CAMDEN, N.J. - Two companies that sell transcutaneous electrical nerve stimulation (TENS) devices and associated accessories to medical professionals and allegedly submitted inflated bills to Aetna Health Inc. and Aetna Life Insurance Co. (collectively, Aetna) cannot face allegations of insurance fraud brought by the insurer, a federal judge in New Jersey rule Oct. 19, explaining that North Carolina law requires that the accused party be criminally convicted of insurance fraud before bringing the claim (Aetna Health Inc., et al. v. Carolina Analgesic Inc., et al., No. 13-7202, D. N.J.; 2016 U.S. Dist. LEXIS 144872).
CHICAGO - A defendant charged with providing a minor with a gun used in a crime failed to establish that her expert's testimony on perception and human memory is "necessary for adequate representation," an Illinois federal judge ruled Oct. 20, declining to appoint an expert under the Criminal Justice Act (United States of America v. Vandetta Redwood, No. 16-CR-80, N.D. Ill.; 2016 U.S. Dist. LEXIS 145307).
WASHINGTON, D.C. - The U.S. Department of Justice (DOJ) announced on Oct. 11 that four companies have agreed to pay $3.5 million for criminal violations of the Clean Air Act as a result of releases of hazardous pollutants at two oil- and chemical-processing facilities in Texas.
SEATTLE - A Washington federal judge on Oct. 4 ordered the U.S. government to provide more information on what its firearms expert will be testifying on in a criminal case but refused to exclude the testimony on the basis that the government stated only the general topics covered by the expert (United States of America v. Santos Peter Murillo, No. CR16-0113, W.D. Wash.; 2016 U.S. Dist. LEXIS 138595).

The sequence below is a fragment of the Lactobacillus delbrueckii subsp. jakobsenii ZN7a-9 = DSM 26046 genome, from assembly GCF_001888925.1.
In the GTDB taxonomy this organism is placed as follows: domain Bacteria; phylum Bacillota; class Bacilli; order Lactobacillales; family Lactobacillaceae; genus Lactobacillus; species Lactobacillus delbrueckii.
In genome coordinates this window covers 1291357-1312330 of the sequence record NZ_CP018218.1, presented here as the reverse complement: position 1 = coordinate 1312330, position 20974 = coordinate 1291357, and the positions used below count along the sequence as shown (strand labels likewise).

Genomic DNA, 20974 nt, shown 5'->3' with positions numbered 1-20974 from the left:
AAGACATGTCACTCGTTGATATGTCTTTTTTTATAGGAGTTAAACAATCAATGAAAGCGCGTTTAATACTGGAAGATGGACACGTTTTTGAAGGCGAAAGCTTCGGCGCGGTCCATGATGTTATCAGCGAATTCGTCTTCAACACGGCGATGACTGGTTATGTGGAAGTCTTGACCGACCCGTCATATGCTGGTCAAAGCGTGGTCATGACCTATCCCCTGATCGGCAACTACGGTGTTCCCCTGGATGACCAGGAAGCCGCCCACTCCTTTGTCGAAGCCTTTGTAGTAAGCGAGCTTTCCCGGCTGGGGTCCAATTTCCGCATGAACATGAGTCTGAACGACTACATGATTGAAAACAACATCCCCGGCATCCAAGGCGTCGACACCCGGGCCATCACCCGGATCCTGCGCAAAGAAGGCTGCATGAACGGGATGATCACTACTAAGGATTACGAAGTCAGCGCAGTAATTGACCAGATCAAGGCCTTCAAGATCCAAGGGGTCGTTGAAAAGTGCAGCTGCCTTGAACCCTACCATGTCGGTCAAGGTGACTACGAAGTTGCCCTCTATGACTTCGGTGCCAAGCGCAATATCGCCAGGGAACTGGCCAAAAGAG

PORTLAND, Maine - Email statements made by a deceased man are not hearsay and are admissible in a case of mail fraud and retaliation, a Maine federal judge ruled Sept. 30, also refusing to exclude an expert's testimony that the man died from his own ingestion of a lethal amount of potassium cyanide (United States of America v. Sidney P. Kilmartin, No. 14-00129, D. Maine; 2016 U.S. Dist. LEXIS 135299).
PHILADELPHIA - A Third Circuit U.S. Court of Appeals panel on Sept. 22 vacated a trial court's partial dismissal and denial of class certification rulings issued in a lawsuit by foreign nationals who claim that attempts to deport them following criminal convictions are unconstitutional (Garfield Gayle, et al. v. Warden Monmouth County Correctional Institution, et al., No. 15-1785, 3rd Cir.; 2016 U.S. App. LEXIS 17321).